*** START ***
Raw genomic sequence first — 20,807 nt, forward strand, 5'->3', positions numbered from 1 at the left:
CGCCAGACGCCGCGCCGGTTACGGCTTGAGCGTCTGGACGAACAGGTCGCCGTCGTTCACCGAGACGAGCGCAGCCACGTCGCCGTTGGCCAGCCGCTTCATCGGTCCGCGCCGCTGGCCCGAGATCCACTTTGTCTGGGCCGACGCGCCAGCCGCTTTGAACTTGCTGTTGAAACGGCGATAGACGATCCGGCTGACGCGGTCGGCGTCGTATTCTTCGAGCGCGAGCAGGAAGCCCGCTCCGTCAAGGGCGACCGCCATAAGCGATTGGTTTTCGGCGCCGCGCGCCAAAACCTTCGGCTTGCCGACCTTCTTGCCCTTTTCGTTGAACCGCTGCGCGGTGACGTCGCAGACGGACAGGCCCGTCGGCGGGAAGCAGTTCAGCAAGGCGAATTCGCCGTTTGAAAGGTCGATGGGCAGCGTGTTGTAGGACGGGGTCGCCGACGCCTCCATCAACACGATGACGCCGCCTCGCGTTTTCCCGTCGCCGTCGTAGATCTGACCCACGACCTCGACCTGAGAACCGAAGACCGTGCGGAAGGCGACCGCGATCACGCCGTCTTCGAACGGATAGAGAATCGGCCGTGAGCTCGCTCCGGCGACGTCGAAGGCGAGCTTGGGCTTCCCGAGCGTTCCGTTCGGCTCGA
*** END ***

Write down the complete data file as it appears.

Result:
Raw genomic sequence first — 20,807 nt, forward strand, 5'->3', positions numbered from 1 at the left:
CGCCAGACGCCGCGCCGGTTACGGCTTGAGCGTCTGGACGAACAGGTCGCCGTCGTTCACCGAGACGAGCGCAGCCACGTCGCCGTTGGCCAGCCGCTTCATCGGTCCGCGCCGCTGGCCCGAGATCCACTTTGTCTGGGCCGACGCGCCAGCCGCTTTGAACTTGCTGTTGAAACGGCGATAGACGATCCGGCTGACGCGGTCGGCGTCGTATTCTTCGAGCGCGAGCAGGAAGCCCGCTCCGTCAAGGGCGACCGCCATAAGCGATTGGTTTTCGGCGCCGCGCGCCAAAACCTTCGGCTTGCCGACCTTCTTGCCCTTTTCGTTGAACCGCTGCGCGGTGACGTCGCAGACGGACAGGCCCGTCGGCGGGAAGCAGTTCAGCAAGGCGAATTCGCCGTTTGAAAGGTCGATGGGCAGCGTGTTGTAGGACGGGGTCGCCGACGCCTCCATCAACACGATGACGCCGCCTCGCGTTTTCCCGTCGCCGTCGTAGATCTGACCCACGACCTCGACCTGAGAACCGAAGACCGTGCGGAAGGCGACCGCGATCACGCCGTCTTCGAACGGATAGAGAATCGGCCGTGAGCTCGCTCCGGCGACGTCGAAGGCGAGCTTGGGCTTCCCGAGCGTTCCGTTCGGCTCGA